Sean McDonald, a football coach from Kalama High School, was chosen to take over as the coach of the Woodland Beavers following a decision by the school board on May 12. He will replace Mike Woodward, who resigned in 2021 to become the head coach in Battle Ground.
McDonald is excited to take on the new role.
“There’s a lot of potential in Woodland,” McDonald said. “I’m pretty familiar with the program and have been around it the last few years. I’m excited to get going and happy that I was chosen.”
McDonald said he will bring a “hard work mentality” to the team, as well as a “background in accountability.”
“I want to bring a mentality where I believe in each and every one of my kids,” he said. “I really believe in the kids we have here in Woodland, and I think going forward it’s going to be a good time and there’s a ton of potential. Just have to get these kids to believe in themselves and see how to tap into it.”
McDonald said he grew up playing football. He also competed in wrestling and track and field at Kalama High School. He then went on to play football at Western Washington University, which cut the program after his first year. McDonald went on to Humboldt State University, where the team won the GNAC championship his junior year and took second his senior year. After that, he played arena football for a few years. He then had his first child which led him to take a break from playing. Besides that, he was an All-American Strength and Conditioning athlete and two-time all-league defensive lineman in college.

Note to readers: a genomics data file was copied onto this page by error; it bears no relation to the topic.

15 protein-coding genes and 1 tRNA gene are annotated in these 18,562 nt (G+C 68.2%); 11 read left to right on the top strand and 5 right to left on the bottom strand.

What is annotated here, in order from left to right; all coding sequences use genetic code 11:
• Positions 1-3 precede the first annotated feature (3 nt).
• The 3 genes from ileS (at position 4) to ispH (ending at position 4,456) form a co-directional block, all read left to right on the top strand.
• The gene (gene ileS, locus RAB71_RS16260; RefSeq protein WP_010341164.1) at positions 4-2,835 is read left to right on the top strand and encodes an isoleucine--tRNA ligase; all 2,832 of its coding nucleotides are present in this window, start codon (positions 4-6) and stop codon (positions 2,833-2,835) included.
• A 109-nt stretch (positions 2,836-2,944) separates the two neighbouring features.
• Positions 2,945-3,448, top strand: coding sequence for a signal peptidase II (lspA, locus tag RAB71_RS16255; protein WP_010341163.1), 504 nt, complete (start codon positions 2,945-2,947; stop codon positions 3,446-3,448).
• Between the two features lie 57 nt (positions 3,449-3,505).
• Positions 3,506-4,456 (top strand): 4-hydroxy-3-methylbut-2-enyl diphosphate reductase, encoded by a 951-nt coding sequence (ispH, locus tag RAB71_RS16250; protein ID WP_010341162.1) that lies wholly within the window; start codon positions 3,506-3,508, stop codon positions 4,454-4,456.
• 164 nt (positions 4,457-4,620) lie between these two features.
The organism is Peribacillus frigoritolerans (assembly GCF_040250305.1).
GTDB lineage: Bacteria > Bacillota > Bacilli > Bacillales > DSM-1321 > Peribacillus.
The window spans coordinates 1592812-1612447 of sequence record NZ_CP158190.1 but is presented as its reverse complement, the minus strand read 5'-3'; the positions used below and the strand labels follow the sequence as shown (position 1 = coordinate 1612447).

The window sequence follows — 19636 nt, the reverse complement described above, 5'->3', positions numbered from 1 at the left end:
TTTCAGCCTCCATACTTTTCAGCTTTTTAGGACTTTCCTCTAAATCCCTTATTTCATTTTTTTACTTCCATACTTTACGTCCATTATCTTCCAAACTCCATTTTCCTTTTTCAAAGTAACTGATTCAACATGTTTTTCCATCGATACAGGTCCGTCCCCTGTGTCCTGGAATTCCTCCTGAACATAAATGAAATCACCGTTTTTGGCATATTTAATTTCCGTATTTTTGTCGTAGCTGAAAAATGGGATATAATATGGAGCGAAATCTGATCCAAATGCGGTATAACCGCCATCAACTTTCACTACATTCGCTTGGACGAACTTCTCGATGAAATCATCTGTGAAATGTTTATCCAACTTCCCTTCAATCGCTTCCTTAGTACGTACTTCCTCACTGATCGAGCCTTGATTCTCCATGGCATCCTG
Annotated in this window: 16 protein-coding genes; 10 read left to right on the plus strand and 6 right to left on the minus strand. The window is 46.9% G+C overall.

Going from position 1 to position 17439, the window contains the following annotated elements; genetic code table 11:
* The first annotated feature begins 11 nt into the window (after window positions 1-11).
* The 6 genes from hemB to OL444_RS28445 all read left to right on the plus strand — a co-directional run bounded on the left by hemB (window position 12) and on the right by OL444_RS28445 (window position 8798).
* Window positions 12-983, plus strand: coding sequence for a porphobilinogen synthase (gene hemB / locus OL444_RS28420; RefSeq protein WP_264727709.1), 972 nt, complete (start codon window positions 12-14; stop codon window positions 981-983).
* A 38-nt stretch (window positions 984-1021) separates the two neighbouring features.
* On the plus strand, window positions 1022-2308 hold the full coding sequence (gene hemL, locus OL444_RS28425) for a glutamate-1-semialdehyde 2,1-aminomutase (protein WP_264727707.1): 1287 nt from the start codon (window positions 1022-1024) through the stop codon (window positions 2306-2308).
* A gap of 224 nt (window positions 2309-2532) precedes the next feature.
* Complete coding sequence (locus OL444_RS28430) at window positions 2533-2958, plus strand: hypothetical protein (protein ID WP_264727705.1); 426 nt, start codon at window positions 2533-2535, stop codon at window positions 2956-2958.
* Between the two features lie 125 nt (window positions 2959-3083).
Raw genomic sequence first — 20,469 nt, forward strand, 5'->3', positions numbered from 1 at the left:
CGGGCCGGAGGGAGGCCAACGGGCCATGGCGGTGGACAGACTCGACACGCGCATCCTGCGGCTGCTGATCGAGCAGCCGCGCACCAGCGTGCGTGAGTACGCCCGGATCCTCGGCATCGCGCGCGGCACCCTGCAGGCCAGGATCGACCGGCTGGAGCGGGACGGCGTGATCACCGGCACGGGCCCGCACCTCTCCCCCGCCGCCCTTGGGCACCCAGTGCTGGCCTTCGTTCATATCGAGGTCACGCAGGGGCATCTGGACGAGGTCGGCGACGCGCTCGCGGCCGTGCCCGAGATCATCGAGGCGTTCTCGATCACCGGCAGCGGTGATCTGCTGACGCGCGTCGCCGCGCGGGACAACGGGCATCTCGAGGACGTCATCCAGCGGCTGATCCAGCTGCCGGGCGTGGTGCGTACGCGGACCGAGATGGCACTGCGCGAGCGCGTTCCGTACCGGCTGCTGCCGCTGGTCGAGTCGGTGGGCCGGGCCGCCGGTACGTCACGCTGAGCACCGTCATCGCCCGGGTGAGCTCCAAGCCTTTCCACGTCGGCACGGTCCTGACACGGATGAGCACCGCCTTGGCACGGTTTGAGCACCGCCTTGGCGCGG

Despite playing other sports, football will always be his favorite.
“I did wrestling and track and field, but football was the one that I took a loving to and stuck with,” he said.
As Woodland’s new football coach, McDonald has set a few goals for the program.
“I hope to create kids that are going into the workforce and to do great things,” he said. “And of course, win. I’m big into the strength and conditioning field, and I think having this position and being on campus and working with the kids on a daily basis is going to be very exciting. Ultimately, I think just creating great young men is the goal.”
McDonald said Kalama High School is smaller compared to Woodland. He worked at Mark Morris High School prior to that, which is part of the same 2A league, so he will tread somewhat familiar territory. Woodland’s student population will “offer more choices.”
“A wider assortment of kids always leads to being able to hold kids more accountable,” McDonald said. “When you have a pool of 30 kids versus a pool of 60 kids, you definitely have more options and can hold kids to a higher level.”
He mentioned that he also coached track and field for one year at Kalama, which gave him a much different coaching experience since the emphasis was more on individual players than the team as a whole.
McDonald will start his new coaching position and his new role as a physical education teacher on Aug. 31, the first day of the new school year.
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